The swamp in Washington encroaches on our very Mall, where it threatens to claim a planned memorial to Dwight Eisenhower which against all precedent has been designed without accountability to or participation from the American public.
Unsurprisingly the result is more contentious and expensive than any past presidential memorial, which hasn’t kept eleven appointed commissioners from trying to build it anyway. Now, without full funding in hand as the law requires, they are asking Congress for public money to build their design on a pay-as-you-go basis.
It’s a bad deal for the American people President Trump can prevent. Draining this corner of the swamp also comes with a prize that should appeal to our builder president, in the form of a better, cheaper, more public-spirited tribute to another leader who worked beyond party lines to make America great.
What makes the current proposal so bad? For a start, it is too big, with room to accommodate all three memorials to Washington, Lincoln, and Jefferson side by side. The Eisenhower Memorial would cost as much to build as the three of those monuments together, so it is also too expensive. The design also takes an attitude to honoring President Eisenhower that is unclear at best, depicting him as a seated child with a life-size statue, which is always too small where public sculpture is concerned. This sculpture will occupy a vast park its designer calls a “theater for cars” on account of a ten-story metal screen that serves as its backdrop.
Controversy around a plan so different from other presidential memorials has delayed approval and funding for years. It all sounds so unlike the uncontroversial, personally modest President Eisenhower, but it sounds very much like memorial designer Frank Gehry, another problem with his design.
But it’s how we got Gehry’s design that’s the real problem. Every memorial commissioned for the National Mall since the Vietnam Veterans Memorial in 1981 was designed through public competitions, which invited all who were interested to submit designs. These were then judged anonymously based on merit, which is how a twenty-year-old college student named Maya Lin came to design the Vietnam memorial. In true democratic spirit these public competitions give equal opportunity to amateurs and professionals and focus on ideas, not personalities. They are widely accepted as fair, and they consistently deliver memorials on time and on budget.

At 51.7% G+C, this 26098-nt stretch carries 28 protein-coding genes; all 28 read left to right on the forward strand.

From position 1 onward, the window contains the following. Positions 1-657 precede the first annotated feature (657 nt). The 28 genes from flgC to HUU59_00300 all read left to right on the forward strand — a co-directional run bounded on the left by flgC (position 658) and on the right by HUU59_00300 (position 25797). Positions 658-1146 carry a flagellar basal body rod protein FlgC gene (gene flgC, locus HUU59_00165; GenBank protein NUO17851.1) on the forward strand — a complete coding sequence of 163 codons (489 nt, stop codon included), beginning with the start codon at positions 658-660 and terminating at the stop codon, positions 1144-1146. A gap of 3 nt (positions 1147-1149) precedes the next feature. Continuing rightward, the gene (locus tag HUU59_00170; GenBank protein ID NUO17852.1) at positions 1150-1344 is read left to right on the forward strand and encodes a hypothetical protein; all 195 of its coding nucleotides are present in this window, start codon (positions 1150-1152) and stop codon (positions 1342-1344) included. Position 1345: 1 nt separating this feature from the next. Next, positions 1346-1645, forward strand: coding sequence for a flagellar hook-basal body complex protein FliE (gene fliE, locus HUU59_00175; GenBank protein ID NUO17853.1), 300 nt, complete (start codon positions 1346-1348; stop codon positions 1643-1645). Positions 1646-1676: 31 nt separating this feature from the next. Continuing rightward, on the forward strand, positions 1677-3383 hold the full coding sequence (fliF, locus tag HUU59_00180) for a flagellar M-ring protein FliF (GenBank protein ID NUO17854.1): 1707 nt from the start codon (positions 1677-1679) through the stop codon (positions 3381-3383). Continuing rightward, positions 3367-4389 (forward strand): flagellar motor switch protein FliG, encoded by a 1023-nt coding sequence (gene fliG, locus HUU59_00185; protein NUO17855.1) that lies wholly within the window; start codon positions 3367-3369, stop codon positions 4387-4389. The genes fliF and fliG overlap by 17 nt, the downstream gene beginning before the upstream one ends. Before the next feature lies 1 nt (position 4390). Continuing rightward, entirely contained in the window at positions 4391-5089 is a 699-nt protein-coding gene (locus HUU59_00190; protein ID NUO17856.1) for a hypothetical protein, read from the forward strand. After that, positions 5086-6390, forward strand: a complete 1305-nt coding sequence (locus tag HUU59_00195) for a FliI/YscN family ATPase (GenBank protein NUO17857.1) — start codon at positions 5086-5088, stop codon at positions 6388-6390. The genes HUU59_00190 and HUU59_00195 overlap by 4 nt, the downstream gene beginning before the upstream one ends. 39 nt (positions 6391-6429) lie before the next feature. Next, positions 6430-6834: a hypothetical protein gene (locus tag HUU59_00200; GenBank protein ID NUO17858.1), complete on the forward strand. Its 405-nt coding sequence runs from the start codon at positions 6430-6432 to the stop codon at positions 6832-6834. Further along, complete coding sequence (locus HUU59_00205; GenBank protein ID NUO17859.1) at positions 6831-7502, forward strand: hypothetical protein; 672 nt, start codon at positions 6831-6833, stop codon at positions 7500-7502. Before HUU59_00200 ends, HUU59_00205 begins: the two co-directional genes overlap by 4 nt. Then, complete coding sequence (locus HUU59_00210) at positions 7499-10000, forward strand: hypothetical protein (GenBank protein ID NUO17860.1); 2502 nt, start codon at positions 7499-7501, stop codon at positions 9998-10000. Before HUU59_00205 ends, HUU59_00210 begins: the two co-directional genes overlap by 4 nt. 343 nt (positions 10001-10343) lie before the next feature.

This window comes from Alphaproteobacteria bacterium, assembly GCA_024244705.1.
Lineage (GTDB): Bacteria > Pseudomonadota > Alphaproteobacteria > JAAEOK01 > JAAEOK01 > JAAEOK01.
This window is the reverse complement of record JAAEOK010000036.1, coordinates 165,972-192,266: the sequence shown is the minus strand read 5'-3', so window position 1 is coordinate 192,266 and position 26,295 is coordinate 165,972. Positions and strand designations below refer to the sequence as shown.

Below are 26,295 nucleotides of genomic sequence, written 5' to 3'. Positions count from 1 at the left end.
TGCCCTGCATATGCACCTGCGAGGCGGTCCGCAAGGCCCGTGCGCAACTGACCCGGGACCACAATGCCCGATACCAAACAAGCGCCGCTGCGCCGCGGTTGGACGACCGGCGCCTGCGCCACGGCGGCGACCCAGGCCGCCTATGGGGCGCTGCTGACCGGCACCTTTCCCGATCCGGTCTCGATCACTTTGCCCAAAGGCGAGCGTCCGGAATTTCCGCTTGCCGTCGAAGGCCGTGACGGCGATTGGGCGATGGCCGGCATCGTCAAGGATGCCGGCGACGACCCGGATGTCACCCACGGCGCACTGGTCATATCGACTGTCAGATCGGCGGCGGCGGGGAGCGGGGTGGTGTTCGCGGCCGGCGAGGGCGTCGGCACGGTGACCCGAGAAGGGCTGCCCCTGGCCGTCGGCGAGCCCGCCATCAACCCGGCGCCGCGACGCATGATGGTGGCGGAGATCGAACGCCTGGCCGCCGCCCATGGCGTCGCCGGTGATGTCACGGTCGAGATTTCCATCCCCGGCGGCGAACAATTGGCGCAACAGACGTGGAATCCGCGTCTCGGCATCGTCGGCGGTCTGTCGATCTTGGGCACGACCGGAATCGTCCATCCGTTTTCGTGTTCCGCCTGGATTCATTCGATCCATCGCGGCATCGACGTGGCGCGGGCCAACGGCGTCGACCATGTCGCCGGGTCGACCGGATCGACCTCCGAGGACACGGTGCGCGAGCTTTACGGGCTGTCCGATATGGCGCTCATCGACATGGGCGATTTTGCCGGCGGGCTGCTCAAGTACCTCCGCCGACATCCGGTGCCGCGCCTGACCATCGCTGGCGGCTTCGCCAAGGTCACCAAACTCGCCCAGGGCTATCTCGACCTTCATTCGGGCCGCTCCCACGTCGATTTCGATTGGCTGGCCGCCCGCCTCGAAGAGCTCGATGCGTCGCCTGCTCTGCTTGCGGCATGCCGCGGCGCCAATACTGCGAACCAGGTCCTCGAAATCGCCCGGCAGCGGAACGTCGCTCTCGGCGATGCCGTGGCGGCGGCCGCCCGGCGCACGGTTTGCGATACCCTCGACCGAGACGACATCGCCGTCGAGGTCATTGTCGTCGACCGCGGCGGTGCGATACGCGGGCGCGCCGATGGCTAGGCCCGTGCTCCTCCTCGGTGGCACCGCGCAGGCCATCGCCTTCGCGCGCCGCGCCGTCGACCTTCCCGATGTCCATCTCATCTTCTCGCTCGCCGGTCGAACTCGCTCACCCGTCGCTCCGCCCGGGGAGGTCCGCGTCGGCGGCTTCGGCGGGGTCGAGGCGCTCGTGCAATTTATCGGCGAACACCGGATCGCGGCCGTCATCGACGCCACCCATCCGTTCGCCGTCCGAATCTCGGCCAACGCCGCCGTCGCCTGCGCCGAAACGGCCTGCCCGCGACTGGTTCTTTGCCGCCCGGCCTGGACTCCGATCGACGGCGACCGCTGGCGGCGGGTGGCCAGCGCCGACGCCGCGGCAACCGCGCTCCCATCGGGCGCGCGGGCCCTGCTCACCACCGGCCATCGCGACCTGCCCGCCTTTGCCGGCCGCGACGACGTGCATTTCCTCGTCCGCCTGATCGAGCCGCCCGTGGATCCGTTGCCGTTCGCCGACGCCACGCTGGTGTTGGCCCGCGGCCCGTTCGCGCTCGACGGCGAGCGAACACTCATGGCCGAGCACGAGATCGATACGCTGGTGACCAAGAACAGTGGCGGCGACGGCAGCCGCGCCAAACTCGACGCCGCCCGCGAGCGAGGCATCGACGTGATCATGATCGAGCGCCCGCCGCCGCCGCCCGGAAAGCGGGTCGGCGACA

The Eisenhower Memorial Commission ignored this standard public process and selected Gehry directly. The architect has close personal and professional ties to the commission’s then-chairman, with whom he worked on a past project for a concert hall in Los Angeles. Outright appointment being politically unfeasible, the commission turned to a government program used for federal courthouses and office buildings, which considers only registered architects and seeks designers, not designs. Congressional investigators found that for the Eisenhower Memorial the established selection criteria of this program were changed, in a way that benefited Gehry by placing more emphasis on reputation, where he is strong, and less on past performance, where his record of cost and schedule overruns leaves him weak.
That under Gehry’s direction President Eisenhower’s memorial has suffered exactly these problems should surprise no one. His design will cost more than twice its allotted budget, and he has already claimed or been pledged fees in excess of his original agreement based on a constantly expanding scope of work. Nor, given the fact he was chosen before he finalized a design, did Gehry have any incentive to keep costs or controversy down for fear his commission might go to someone else, as it would in a public competition where the winning design proved this problematic.
So the Eisenhower Memorial’s high cost and controversy follow directly from its architect’s undemocratic and possibly irregular selection. If we build his plan now, and on a pay-as-you-go basis no less, costs and controversy will only escalate. Eventually, they can confuse or undermine President Eisenhower’s legacy itself. That careful steward of the public purse was a defender of public process and a prophet and scourge of bureaucratic tyranny. He would have likely more than object to what–and how–his commission aims to build in his name.
As with so much of what’s been corrupted in Washington, it’s also the integrity of a larger public process that’s at stake. There is no good reason to abandon public competitions that reflect our political ideals and consistently work, nor to substitute for this democratic process what looks very much like insider patronage.
President Trump has the opportunity to fix President Eisenhower’s memorial and protect the public participation that should be part of it. This requires something he knows very well how to do–step into a wasteful process to get a long-delayed project built better and cheaper. Here’s hoping this opportunity is too good for him to pass up.
Sam Roche, an architect, is the spokesman for Right by Ike: Project for a New Eisenhower Memorial, at www.rightbyike.org.